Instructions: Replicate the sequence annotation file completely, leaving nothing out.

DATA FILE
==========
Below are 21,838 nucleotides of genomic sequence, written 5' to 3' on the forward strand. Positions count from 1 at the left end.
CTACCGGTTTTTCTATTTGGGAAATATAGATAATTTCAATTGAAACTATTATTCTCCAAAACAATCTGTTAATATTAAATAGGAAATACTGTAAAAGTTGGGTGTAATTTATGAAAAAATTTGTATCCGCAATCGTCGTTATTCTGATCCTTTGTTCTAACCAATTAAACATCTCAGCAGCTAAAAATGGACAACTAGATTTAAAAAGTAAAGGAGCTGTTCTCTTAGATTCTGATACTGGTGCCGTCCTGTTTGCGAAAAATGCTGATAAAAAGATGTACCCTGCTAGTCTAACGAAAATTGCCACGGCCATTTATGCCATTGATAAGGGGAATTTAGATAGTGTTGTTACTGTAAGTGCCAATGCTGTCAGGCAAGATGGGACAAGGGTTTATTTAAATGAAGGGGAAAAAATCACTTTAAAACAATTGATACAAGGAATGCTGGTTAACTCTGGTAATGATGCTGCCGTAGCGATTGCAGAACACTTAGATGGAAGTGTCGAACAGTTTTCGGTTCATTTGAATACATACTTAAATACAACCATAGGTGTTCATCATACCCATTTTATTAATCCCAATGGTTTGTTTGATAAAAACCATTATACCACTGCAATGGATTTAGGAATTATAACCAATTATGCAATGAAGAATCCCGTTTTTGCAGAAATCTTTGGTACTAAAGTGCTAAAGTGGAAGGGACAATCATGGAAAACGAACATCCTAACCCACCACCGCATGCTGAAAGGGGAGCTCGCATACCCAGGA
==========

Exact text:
Below are 21,838 nucleotides of genomic sequence, written 5' to 3' on the forward strand. Positions count from 1 at the left end.
CTACCGGTTTTTCTATTTGGGAAATATAGATAATTTCAATTGAAACTATTATTCTCCAAAACAATCTGTTAATATTAAATAGGAAATACTGTAAAAGTTGGGTGTAATTTATGAAAAAATTTGTATCCGCAATCGTCGTTATTCTGATCCTTTGTTCTAACCAATTAAACATCTCAGCAGCTAAAAATGGACAACTAGATTTAAAAAGTAAAGGAGCTGTTCTCTTAGATTCTGATACTGGTGCCGTCCTGTTTGCGAAAAATGCTGATAAAAAGATGTACCCTGCTAGTCTAACGAAAATTGCCACGGCCATTTATGCCATTGATAAGGGGAATTTAGATAGTGTTGTTACTGTAAGTGCCAATGCTGTCAGGCAAGATGGGACAAGGGTTTATTTAAATGAAGGGGAAAAAATCACTTTAAAACAATTGATACAAGGAATGCTGGTTAACTCTGGTAATGATGCTGCCGTAGCGATTGCAGAACACTTAGATGGAAGTGTCGAACAGTTTTCGGTTCATTTGAATACATACTTAAATACAACCATAGGTGTTCATCATACCCATTTTATTAATCCCAATGGTTTGTTTGATAAAAACCATTATACCACTGCAATGGATTTAGGAATTATAACCAATTATGCAATGAAGAATCCCGTTTTTGCAGAAATCTTTGGTACTAAAGTGCTAAAGTGGAAGGGACAATCATGGAAAACGAACATCCTAACCCACCACCGCATGCTGAAAGGGGAGCTCGCATACCCAGGA